Mswati III

King of Eswatini

Mswati III (born as Prince Makhosetive on 19 April 1968)[2] is the King of Eswatini and head of the Swazi Royal Family. He was born in Manzini, Eswatini, to King Sobhuza II. Mswati was supported by apartheid South Africa early on during his rule.[3] In the 21st century, he has been criticized by many activists for how he runs Eswatini.[4] He is a polygamist who forced Swazi women to marry him[5] and has put people in prison for being critical of his government in newspapers.[6][7]

Mswati III
King of Eswatini
Reign25 April 1986 – present
Coronation25 April 1986
PredecessorSobhuza II
Prime Ministers
BornPrince Makhosetive
(1968-04-19) 19 April 1968 (age 55)
Raleigh Fitkin Memorial Hospital, Manzini, Swaziland
Spouse15 wives
Issue35 children
FatherSobhuza II
MotherNtfombi Tfwala

References change

  2. Genealogy:SWAZILAND Archived 2018-05-19 at the Wayback Machine, World of Royalty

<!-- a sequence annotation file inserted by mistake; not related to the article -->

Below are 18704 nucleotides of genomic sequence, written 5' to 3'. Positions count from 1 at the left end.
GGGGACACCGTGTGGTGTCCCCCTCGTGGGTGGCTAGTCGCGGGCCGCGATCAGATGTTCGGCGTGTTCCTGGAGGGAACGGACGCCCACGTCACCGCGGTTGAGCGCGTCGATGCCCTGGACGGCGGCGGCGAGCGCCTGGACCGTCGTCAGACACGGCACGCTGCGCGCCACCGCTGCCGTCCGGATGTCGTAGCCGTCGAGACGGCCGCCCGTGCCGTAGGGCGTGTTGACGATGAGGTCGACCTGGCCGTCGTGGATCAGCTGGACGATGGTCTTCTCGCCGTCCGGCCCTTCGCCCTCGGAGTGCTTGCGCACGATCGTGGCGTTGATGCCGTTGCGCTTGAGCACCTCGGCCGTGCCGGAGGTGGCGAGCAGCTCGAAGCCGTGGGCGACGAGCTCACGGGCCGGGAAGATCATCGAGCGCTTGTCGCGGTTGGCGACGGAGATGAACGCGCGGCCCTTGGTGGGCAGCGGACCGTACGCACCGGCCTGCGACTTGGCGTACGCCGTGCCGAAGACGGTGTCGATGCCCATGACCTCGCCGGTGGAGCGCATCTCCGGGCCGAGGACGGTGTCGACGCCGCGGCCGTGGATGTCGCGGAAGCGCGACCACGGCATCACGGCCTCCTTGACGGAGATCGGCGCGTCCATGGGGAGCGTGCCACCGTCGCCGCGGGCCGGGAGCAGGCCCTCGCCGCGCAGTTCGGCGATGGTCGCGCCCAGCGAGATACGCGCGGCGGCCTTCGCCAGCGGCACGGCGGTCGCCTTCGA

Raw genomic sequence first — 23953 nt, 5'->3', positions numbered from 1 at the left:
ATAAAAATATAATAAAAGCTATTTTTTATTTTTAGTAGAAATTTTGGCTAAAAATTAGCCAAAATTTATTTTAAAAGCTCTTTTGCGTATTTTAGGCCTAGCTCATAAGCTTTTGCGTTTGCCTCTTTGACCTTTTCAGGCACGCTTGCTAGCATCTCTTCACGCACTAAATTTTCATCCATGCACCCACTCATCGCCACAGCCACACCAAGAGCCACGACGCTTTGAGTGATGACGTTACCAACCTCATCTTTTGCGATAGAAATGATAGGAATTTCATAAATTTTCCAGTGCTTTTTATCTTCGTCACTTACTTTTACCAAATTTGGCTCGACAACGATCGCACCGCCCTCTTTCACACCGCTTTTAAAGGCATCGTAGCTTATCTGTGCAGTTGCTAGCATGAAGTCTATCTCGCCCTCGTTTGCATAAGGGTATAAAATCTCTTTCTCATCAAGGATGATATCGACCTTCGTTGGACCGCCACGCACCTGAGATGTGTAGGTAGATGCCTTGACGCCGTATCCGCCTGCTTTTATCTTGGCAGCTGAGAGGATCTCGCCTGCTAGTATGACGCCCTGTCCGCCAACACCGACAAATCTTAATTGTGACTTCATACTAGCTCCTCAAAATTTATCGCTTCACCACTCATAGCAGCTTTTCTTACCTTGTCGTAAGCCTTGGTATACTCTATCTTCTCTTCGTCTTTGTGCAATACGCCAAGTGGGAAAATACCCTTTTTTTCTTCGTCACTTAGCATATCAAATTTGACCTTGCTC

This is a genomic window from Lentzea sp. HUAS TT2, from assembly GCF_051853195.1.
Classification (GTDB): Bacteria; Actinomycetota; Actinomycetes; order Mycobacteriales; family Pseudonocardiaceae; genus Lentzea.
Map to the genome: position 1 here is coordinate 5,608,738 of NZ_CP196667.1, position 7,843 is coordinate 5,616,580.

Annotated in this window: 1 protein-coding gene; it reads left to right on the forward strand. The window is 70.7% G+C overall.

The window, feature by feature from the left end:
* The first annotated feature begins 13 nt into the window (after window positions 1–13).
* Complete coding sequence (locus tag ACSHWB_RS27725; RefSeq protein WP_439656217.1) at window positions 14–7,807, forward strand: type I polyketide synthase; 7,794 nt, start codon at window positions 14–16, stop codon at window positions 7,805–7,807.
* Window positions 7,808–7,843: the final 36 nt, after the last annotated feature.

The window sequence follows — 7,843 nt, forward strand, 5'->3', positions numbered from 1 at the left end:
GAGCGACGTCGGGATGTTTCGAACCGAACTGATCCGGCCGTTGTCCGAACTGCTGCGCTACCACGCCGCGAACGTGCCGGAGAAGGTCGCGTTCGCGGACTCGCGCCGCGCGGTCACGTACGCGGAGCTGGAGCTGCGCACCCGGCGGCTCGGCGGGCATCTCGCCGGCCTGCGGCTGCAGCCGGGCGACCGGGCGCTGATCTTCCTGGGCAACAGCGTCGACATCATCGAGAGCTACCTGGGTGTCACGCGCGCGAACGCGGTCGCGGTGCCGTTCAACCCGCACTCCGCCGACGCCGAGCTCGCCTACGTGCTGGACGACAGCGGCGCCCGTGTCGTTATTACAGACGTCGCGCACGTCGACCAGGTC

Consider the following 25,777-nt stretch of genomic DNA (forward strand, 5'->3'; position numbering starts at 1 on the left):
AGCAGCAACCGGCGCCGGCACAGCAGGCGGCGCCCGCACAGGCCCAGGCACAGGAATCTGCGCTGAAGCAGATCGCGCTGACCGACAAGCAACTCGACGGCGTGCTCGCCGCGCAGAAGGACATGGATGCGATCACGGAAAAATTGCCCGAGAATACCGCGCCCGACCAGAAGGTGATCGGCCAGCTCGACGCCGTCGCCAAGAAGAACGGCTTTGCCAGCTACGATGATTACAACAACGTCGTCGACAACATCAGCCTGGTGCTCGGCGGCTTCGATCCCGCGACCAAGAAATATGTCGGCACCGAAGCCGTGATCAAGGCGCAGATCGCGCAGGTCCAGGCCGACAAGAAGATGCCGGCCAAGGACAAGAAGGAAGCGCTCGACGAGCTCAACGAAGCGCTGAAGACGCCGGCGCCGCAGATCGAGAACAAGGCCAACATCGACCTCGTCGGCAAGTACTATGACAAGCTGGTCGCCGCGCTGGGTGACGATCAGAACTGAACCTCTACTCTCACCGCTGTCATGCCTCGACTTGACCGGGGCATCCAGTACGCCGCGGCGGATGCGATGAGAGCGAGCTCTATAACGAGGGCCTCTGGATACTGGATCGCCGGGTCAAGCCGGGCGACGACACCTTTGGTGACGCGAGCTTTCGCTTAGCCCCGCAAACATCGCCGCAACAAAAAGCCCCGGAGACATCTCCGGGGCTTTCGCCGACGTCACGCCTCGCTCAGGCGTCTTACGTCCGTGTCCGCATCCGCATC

3. Truth and Reconciliation Commission of South Africa Report, Volume Two (PDF) (Report). 29 October 1998. p. 528-529. Archived from the original (PDF) on 4 November 2009. Retrieved 6 October 2020. Individuals were paid to establish relationships and information flow, particularly in Africa. … Project Swaziland is described as follows. "Young King Mswati III took it for granted that, like his father, he would be furnished with the part-time services of an attorney at the expense of the South African government." Pretoria lawyerMr Ernst Penzhorn was employed at an annual fee of around R50 000 to "advise the King generally, accompany him to conferences, draft speeches for him, persuade him not to act in undesirable ways, and protect him from the machinations of undesirable characters".
  4. Davis, Rebecca (2013-05-10). "King Mswati to WEF: Swazi people don't want change". Daily Maverick. Retrieved 2020-11-01.
  5. "Wedding Bell Blues in Swaziland". Wired. ISSN 1059-1028. Retrieved 2020-11-01.
  6. "Swaziland journalists harassed, threatened with treason charges over reporting on king". Committee to Protect Journalists. 2020-04-30. Retrieved 2020-11-01.
  7. "Critics of Swazi govt sentenced to 2 years in prison". City Press - News24. 2014-07-26. Retrieved 2020-11-01.

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